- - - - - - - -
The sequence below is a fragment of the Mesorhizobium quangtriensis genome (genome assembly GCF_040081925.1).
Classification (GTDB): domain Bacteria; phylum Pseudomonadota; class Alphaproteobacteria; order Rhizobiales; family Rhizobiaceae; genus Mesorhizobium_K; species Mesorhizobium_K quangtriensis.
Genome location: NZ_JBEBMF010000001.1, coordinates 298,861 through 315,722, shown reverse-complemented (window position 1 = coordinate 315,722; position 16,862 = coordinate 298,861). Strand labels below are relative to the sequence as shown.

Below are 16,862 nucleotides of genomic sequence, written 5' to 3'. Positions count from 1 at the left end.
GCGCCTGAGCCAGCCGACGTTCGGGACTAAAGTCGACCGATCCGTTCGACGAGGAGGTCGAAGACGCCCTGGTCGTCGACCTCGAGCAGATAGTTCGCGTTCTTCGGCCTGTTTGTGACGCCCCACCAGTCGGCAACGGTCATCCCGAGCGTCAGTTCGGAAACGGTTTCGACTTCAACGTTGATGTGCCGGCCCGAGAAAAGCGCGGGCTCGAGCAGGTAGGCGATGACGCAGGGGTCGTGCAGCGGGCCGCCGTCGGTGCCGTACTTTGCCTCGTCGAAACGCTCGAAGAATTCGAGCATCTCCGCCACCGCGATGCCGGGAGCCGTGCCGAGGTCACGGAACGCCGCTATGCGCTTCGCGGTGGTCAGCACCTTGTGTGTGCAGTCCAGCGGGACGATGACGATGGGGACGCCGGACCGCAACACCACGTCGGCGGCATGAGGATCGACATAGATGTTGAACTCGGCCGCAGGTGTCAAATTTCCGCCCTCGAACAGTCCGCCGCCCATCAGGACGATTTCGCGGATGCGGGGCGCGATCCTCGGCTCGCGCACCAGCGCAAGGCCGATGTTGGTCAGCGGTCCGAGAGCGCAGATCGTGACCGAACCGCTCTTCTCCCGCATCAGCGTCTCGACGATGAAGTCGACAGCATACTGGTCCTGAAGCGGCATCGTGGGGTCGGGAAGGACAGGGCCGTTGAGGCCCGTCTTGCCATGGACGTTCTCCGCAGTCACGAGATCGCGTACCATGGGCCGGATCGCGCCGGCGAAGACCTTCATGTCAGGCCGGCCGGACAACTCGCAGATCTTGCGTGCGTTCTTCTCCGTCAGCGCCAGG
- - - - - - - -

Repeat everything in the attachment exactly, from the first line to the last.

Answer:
The sequence below is a fragment of the Mesorhizobium quangtriensis genome (genome assembly GCF_040081925.1).
Classification (GTDB): domain Bacteria; phylum Pseudomonadota; class Alphaproteobacteria; order Rhizobiales; family Rhizobiaceae; genus Mesorhizobium_K; species Mesorhizobium_K quangtriensis.
Genome location: NZ_JBEBMF010000001.1, coordinates 298,861 through 315,722, shown reverse-complemented (window position 1 = coordinate 315,722; position 16,862 = coordinate 298,861). Strand labels below are relative to the sequence as shown.

Below are 16,862 nucleotides of genomic sequence, written 5' to 3'. Positions count from 1 at the left end.
GCGCCTGAGCCAGCCGACGTTCGGGACTAAAGTCGACCGATCCGTTCGACGAGGAGGTCGAAGACGCCCTGGTCGTCGACCTCGAGCAGATAGTTCGCGTTCTTCGGCCTGTTTGTGACGCCCCACCAGTCGGCAACGGTCATCCCGAGCGTCAGTTCGGAAACGGTTTCGACTTCAACGTTGATGTGCCGGCCCGAGAAAAGCGCGGGCTCGAGCAGGTAGGCGATGACGCAGGGGTCGTGCAGCGGGCCGCCGTCGGTGCCGTACTTTGCCTCGTCGAAACGCTCGAAGAATTCGAGCATCTCCGCCACCGCGATGCCGGGAGCCGTGCCGAGGTCACGGAACGCCGCTATGCGCTTCGCGGTGGTCAGCACCTTGTGTGTGCAGTCCAGCGGGACGATGACGATGGGGACGCCGGACCGCAACACCACGTCGGCGGCATGAGGATCGACATAGATGTTGAACTCGGCCGCAGGTGTCAAATTTCCGCCCTCGAACAGTCCGCCGCCCATCAGGACGATTTCGCGGATGCGGGGCGCGATCCTCGGCTCGCGCACCAGCGCAAGGCCGATGTTGGTCAGCGGTCCGAGAGCGCAGATCGTGACCGAACCGCTCTTCTCCCGCATCAGCGTCTCGACGATGAAGTCGACAGCATACTGGTCCTGAAGCGGCATCGTGGGGTCGGGAAGGACAGGGCCGTTGAGGCCCGTCTTGCCATGGACGTTCTCCGCAGTCACGAGATCGCGTACCATGGGCCGGATCGCGCCGGCGAAGACCTTCATGTCAGGCCGGCCGGACAACTCGCAGATCTTGCGTGCGTTCTTCTCCGTCAGCGCCAGG